ELBERT HUBBARD penned his classic essay, "A Message to Garcia" in one hour after a dinnertime discussion with his family. At dinner, Hubbard's son, Bert, claimed that the true hero of the Spanish-American war was Rowan -- a messenger who braved death by carrying a note behind the lines to Garcia, the leader of the insurgents. Like Rowan we strive everyday to deliver your message to your target audience be they colleagues, prospects or customers.
The following is an abridged version.
n all this Cuban business there is one man stands out on the horizon of my memory like Mars at Perihelion. When war broke out between Spain and the United States, it was very necessary to communicate quickly with the leader of the Insurgents. Garcia was somewhere in the mountain vastness of Cuba- no one knew where. No mail nor telegraph message could reach him. The President must secure his cooperation, and quickly. What to do!
Someone said to the President, "There's a fellow by the name of Rowan will find Garcia for you, if anybody can."
Rowan was sent for and given a letter to be delivered to Garcia. How "the fellow by the name of Rowan" took the letter, sealed it up in an oil-skin pouch, strapped it over his heart, in four days landed by night off the coast of Cuba from an open boat, disappeared into the jungle, and in three weeks came out on the other side of the Island, having traversed a hostile country on foot, and delivered his letter to Garcia, are things I have no special desire now to tell in detail.
The point I wish to make is this: McKinley gave Rowan a letter to be delivered to Garcia; Rowan took the letter and did not ask, "Where is he at?" By the Eternal! there is a man whose form should be cast in deathless bronze and the statue placed in every college of the land. It is not book-learning young men need, nor instruction about this and that, but a stiffening of the vertebrae which will cause them to be loyal to a trust, to act promptly, concentrate their energies: do the thing- "Carry a message to Garcia!"
General Garcia is dead now, but there are other Garcias.
No man, who has endeavored to carry out an enterprise where many hands were needed, but has been well nigh appalled at times by the imbecility of the average man- the inability or unwillingness to concentrate on a thing and do it. Slip-shod assistance, foolish inattention, dowdy indifference, and half-hearted work seem the rule; and no man succeeds, unless by hook or crook, or threat, he forces or bribes other men to assist him; or mayhap, God in His goodness performs a miracle, and sends him an Angel of Light for an assistant.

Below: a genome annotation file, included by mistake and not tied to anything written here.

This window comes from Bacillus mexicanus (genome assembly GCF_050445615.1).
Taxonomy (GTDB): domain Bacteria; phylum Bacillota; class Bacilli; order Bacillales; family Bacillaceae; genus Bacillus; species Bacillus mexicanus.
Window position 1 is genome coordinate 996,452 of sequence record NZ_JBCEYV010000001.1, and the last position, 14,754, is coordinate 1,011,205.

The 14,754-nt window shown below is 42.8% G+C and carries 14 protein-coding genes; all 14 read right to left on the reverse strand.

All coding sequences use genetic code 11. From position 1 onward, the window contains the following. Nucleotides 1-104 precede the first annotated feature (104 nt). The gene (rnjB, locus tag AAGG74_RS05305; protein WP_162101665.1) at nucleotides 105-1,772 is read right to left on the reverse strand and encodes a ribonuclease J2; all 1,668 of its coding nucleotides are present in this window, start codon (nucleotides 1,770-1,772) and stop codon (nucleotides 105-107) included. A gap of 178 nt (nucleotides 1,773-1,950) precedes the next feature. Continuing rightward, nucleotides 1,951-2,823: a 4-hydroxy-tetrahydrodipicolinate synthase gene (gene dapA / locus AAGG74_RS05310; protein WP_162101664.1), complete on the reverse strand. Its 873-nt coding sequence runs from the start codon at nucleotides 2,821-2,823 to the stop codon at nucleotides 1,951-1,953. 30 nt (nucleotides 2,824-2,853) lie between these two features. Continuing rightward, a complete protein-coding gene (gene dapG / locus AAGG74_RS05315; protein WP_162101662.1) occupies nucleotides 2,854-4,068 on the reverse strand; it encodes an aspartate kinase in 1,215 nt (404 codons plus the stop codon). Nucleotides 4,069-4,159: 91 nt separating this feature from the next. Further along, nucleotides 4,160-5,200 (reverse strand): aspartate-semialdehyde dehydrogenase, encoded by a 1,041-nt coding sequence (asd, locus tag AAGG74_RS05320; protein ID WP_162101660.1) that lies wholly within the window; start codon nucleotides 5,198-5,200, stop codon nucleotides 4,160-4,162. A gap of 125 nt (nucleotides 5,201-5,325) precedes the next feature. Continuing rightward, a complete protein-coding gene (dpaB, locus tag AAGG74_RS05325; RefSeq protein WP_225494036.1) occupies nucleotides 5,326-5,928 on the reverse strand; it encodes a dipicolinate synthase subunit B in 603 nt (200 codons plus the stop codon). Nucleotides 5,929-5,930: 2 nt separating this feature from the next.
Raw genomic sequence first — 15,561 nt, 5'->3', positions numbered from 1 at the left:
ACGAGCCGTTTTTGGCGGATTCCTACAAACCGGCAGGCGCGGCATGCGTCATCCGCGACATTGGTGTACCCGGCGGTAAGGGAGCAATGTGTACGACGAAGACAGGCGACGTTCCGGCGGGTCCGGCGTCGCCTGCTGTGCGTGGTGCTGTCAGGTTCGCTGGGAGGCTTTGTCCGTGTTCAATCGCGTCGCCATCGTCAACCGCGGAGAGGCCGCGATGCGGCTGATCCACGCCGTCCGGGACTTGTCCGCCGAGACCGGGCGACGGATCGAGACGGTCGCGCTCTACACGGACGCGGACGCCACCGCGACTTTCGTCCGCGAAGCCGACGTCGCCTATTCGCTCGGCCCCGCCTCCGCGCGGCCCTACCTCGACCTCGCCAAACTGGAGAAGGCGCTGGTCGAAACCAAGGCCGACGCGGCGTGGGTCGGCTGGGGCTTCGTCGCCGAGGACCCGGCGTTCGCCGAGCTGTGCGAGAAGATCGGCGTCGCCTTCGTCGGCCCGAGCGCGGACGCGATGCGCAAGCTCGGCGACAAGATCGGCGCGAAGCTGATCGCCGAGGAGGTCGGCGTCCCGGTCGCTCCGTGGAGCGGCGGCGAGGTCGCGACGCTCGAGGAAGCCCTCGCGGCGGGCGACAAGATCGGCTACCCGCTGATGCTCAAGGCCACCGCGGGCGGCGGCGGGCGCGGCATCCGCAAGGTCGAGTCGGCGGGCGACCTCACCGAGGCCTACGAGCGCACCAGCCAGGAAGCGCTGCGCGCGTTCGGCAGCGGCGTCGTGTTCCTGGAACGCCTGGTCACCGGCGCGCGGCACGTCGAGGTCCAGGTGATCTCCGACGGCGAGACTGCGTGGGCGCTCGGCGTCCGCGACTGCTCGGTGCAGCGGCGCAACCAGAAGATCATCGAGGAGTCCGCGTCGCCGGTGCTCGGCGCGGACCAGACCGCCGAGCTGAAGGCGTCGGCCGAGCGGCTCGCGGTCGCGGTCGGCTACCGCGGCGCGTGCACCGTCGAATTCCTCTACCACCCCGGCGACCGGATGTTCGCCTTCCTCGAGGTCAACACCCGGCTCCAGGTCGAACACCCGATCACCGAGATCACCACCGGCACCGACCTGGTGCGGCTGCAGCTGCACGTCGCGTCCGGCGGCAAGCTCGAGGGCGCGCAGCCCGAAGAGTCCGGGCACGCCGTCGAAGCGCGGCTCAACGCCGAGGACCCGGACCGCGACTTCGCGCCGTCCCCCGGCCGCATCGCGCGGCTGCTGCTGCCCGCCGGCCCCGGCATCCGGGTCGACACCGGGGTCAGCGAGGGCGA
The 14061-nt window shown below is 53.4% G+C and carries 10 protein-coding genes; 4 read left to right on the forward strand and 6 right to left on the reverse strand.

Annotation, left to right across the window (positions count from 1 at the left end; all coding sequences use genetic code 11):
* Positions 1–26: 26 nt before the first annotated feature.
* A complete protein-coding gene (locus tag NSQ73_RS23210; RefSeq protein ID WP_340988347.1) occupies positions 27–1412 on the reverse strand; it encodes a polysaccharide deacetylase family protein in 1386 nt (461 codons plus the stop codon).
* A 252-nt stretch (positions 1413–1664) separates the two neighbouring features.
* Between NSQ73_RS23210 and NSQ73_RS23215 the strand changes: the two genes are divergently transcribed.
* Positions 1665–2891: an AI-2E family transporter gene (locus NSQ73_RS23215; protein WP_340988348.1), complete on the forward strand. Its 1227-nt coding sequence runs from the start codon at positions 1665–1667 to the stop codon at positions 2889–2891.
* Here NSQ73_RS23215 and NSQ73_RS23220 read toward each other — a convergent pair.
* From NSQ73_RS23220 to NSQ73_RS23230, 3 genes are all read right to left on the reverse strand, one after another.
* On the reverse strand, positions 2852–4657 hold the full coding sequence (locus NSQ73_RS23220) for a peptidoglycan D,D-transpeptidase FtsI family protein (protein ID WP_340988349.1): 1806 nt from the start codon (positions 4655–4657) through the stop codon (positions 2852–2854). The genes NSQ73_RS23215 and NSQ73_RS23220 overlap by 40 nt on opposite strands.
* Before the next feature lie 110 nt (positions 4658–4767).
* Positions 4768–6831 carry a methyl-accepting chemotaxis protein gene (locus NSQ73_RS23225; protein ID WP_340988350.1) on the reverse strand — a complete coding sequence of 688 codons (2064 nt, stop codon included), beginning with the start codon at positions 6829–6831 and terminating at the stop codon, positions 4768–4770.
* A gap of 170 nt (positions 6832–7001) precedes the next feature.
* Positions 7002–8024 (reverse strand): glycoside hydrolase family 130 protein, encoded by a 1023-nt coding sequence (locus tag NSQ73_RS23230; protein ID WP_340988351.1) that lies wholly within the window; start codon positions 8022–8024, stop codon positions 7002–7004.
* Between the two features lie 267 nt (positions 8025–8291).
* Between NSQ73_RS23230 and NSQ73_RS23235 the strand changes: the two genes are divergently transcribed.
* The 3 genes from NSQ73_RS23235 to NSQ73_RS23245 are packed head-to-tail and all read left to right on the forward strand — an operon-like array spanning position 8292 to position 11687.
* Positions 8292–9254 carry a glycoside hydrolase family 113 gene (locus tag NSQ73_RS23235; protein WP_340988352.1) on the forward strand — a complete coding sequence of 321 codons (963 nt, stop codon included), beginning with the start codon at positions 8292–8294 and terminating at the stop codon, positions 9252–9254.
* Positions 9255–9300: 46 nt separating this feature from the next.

Have I put the matter too strongly? Possibly I have; but when all the world has gone a-slumming I wish to speak a word of sympathy for the man who succeeds- the man who, against great odds has directed the efforts of others, and having succeeded, finds there's nothing in it: nothing but bare board and clothes.
I have carried a dinner pail and worked for day's wages, and I have also been an employer of labor, and I know there is something to be said on both sides. There is no excellence, per se, in poverty; rags are no recommendation; and all employers are not rapacious and high-handed, any more than all poor men are virtuous.
My heart goes out to the man who does his work when the "boss" is away, as well as when he is at home. And the man who, when given a letter for Garcia, quietly takes the missive, without asking any idiotic questions, and with no lurking intention of chucking it into the nearest sewer, or of doing aught else but deliver it, never gets "laid off," nor has to go on a strike for higher wages. Civilization is one long anxious search for just such individuals. Anything such a man asks shall be granted; his kind is so rare that no employer can afford to let him go. He is wanted in every city, town and village- in every office, shop, store and factory. The world cries out for such: he is needed, and needed badly- the man who can carry a message to Garcia.
- THE END -
The essay originally ran in Hubbard's magazine, The Philistine, in February, 1899. Inspired by its message, George Daniels of the New York Central Railroad asked permission to reprint and distribute 500,000 copies. Prince Hilakoff, Director of Russian Railways, read one of Daniel's reprints and had it translated into Russian. A Message to Garcia was distributed to every one of his railroad employees.
The Russian military then picked up the ball: each Russian soldier sent to the Japanese front was given a copy. The Japanese found the essay in the possession of the Russian prisoners and subsequently had it translated into Japanese. On an order of the Mikado, a copy was given to each member of the Japanese government. And RETRO's copy, dated 1913, had been part of a distribution to members of the United States Navy at the brink of the First World War.
Ultimately, forty million copies of A Message To Garcia were published.